‘…businesses are now starting to say, “We want to create positive externalities from everything we do”…’
Episodes of The Wire come to mind as Mark Daniels talks the confronting situation he was confronted with in the public housing towers of Fitzroy, in inner-northern Melbourne. Blood and faeces around the estate, a $300M heroin trade, and junkies laying about in the common laundry areas. It seems that the reputation these facilities had in the late 1990s and early 2000s was not unjustified.
Four days of back-to-back sensationalised headlines in Melbourne’s tabloid newspaper, The Herald-Sun, brought the issue to an acute head and a knee-jerk reaction by the State Government of the time quickly materialised. Measures introduced included 24/7 security personal, swipe-card only access for all tenants, and community development initiatives. Together they showed the public that something was happening to try to fix the problem, and these measures did in fact stabilise some of the acute issues. But it could not change the fact that the role models of the estate, those who were driving the BMWs and Mercedes, those who would give tenants well-paid no experience necessary jobs, were the on-site drug dealers. New role models and employment opportunities were needed if deeper, systemic change was to be made.
It was around this time that Mark and his team started thinking about $6M they spent on site at the estate each year. This money was spent on contracts for essential services like gardening and cleaning, and at the time all of this money was walking off site with private enterprises. What could the benefits be if they were able redirected a small percentage of these funds to employing some of the unemployed who currently lived on the estate?
They decided to issue a tender for cleaning, and included a clause stipulating that 35% of the workforce of the successful bidder had to come from the unemployed of the estate. While all involved had their doubts about the success of this approach, 15 jobs were immediately created upon the granting of this tender, taking the unemployment rate from 95% to 92%, and only one staff member was lost during the first year of operation.
After this great success the experiment was expanded, and part two involved working to create a social enterprise with the Brotherhood of St Lawrence to take over the estate’s day time security contract. Doing this meant that long-term unemployed tenants could be trained and employed as the concierge for each of the residential towers.
This was also hugely successful, breaking the cycle of long-term unemployment for these tenants and after 12 months of employment enabling 80% of them to gain jobs in the open labour market. There were also amazing benefits for the whole estate, including a drop in occupancy turnover from 25% to 10%, moving from have 125 vacant occupancies to a 6 year waiting list, and reducing unemployment on the estate from 95% to 81%. Employment was now the norm, and those with a job replaced drug dealers as the estate role models.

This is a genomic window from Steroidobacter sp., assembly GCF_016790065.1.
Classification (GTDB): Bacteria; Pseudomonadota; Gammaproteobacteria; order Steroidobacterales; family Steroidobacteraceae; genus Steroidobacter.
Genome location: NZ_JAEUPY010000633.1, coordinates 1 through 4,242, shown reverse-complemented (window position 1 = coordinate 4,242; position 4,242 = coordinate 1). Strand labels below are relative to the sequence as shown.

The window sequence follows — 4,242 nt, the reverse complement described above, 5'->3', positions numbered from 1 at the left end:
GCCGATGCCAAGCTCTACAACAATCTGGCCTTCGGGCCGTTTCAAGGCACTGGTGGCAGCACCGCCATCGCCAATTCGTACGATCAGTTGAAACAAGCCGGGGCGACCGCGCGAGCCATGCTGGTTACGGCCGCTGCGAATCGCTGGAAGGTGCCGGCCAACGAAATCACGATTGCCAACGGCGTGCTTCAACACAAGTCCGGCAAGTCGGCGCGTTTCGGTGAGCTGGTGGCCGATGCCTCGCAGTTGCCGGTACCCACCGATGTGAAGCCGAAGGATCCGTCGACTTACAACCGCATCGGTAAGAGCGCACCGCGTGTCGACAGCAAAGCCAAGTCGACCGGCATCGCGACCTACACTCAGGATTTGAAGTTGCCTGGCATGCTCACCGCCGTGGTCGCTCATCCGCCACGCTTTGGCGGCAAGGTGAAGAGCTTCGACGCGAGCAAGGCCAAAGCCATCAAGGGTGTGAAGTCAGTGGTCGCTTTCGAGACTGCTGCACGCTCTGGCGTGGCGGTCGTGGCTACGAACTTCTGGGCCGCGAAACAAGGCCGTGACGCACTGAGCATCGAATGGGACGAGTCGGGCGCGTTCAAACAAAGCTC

It is a success story not many know about. For many Melbournians, including myself who had previously never set foot onto a public housing estate, the stigma summarised in those Herald-Sun headlines remains as truth in our collective memory. But this small change in procurement policy has brought about previously unimaginable and lasting change to this place.
In itself this is a remarkable story, one Mark could rest on for the rest of his career. Instead of resting, however, he is using this story as a pivotal example in his quest to change the way organisations think about the dry topic of procurement. Mark terms this next wave of procurement ‘Social Procurement‘ – previous waves have been used to drive cost savings, environmental impacts, and strategic objectives within organisations. What if this $500B tool was used to drive social value as well?
On the back of this question Social Traders was formed in 2008, with the mission to help start new social enterprises, to build the capability of existing social enterprises, and to help connect social enterprises and corporates through social procurement.
Mark sees procurement as the latent, untapped tool of social change, observing that the conversation is changing in Australia, and predicting that in the next 5-10 years social procurement will become the norm. Some of the organisations Mark sees already making good use of social procurement include:
- Rio Tinto, who in 2012 spent $1B with local indigenous businesses;
- Australia Post who have 16 social enterprise in their supply chain; and
- Transfield who have 15 social enterprises in their supply chain.
Social enterprises are in a unique position to employ those who are not yet seen as employable by the open market. Using a social enterprise and creating jobs for the long-term unemployed has wide-reaching ripple effects for these people, their immediate families and community, and society more broadly. But there are also benefits for the organisations that make use of social procurement, including attracting and retaining staff, brand building, and integrating social impact into the DNA of the organisation.
Understandably Mark can’t think beyond social procurement when he thinks about areas of disruption he would like to be part of in the future. However he does see that social impact bonds and the revised National Disability Insurance Scheme are two related areas of change that could bring about interesting positive innovation.
I hope you enjoy my conversation with Mark and get as excited as I did about the potential benefits social procurement could bring to us all.